During an off-camera briefing following the news conference, John Skidmore, director of the state Department of Law's Criminal Division, said working to reduce recidivism — said to be one of the goals of SB 91 — is not the administration's immediate priority.
"Right now, we can't just focus on recidivism, because as you're trying to focus on just that recidivism, somthin' else is burning, a lot brighter and a lot hotter," he said. "We gotta put that fire out first, then we can focus our attention on how do help people come out of the system better."
Skidmore said that issue is Alaska's rising crime rates.
"[These bills] are all designed in the long term to drive down that crime rate, to send messages to folks, to actually have deterrence," he explained.
When asked if the administration has or will consult with the Alaska Criminal Justice Commission, which had a significant influence in crafting SB 91, Clarkson said, "Certainly we will discuss the issues with the Commission and take their thoughts into consideration, but it was their thoughts and consideration that lead to SB 91 in the first place."
In an interview after the news conference, Rep. Matt Claman, D-Anchorage, who is the current chair of the Criminal Justice Commission, responded to Dunleavy's remarks.
"The Criminal Justice Commission has never been the ones to make the policy calls," he said, explaining that the legislature exercised independent judgement when reviewing and choosing whether to adopt the commission's recommendations.
Claman expressed doubts over Dunleavy's ability to fund his public safety plan while paying out full Permanent Fund Dividends and slashing the budget.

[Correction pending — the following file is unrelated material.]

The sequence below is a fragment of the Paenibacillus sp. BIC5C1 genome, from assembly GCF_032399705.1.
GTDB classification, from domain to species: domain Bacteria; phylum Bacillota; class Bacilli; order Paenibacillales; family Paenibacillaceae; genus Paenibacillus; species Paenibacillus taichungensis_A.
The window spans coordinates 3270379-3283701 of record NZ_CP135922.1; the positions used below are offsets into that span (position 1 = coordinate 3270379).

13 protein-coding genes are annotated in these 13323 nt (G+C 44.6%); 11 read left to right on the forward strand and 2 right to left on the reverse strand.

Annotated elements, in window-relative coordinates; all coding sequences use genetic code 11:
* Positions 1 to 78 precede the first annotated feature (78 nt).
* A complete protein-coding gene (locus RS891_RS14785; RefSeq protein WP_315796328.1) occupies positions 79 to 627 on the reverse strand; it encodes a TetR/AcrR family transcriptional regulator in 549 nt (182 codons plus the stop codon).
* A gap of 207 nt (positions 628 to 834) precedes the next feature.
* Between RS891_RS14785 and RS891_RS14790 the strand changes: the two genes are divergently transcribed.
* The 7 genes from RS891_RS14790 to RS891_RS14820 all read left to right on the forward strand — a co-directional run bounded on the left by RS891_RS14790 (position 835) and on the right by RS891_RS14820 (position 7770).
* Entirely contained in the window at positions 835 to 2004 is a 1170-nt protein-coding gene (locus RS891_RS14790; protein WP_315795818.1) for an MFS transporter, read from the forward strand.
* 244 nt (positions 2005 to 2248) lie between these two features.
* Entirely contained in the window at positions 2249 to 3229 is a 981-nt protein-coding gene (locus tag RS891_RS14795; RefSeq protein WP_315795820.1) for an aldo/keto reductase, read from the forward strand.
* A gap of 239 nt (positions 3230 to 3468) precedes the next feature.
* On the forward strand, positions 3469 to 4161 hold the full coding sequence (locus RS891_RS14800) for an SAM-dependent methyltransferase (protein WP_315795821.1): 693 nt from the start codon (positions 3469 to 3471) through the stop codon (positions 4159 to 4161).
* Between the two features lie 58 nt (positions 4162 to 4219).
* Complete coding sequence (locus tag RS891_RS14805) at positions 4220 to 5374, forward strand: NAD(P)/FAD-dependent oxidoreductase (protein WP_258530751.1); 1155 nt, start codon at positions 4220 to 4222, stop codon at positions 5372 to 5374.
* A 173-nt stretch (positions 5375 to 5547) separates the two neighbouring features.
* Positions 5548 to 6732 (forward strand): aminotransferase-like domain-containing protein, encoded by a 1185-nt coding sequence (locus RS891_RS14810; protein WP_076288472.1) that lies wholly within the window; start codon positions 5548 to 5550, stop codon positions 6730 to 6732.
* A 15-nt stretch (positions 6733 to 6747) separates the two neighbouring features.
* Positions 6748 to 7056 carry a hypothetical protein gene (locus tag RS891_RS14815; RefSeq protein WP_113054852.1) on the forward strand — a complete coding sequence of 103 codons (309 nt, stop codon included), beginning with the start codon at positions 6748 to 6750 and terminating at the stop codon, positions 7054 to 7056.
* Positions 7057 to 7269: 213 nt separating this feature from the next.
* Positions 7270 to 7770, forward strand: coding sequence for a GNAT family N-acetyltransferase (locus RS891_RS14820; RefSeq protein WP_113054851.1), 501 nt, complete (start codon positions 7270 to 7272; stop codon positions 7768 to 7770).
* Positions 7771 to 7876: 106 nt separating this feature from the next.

"The governor, last night, he proposed a constitutional amendment that will limit government spending at a certain amount, putting a spending cap on it, and yet today at his news conference his answer is, 'There's no limit of money that I'm willing to dedicate to public safety,'" Claman said. "The practical reality is that there will be limits and we're gonna have to make decisions on a budget basis about what can we really afford to do and what will actually work, and that's all about making wise use of our public safety resources."
He also said that he doesn't see the proposal as a repeal of any of the criminal justice reform, and "these claims about repeal Senate Bill 91 is just literally fake news."
While lawmakers are still reviewing the bills, Claman did say he has identified some shared points of interest. He previously announced his own pre-filed bill to address issues highlighted by the Justin Schneider case.
The full news conference is available here:
KTVA reporter Steve Quinn contributed to this story.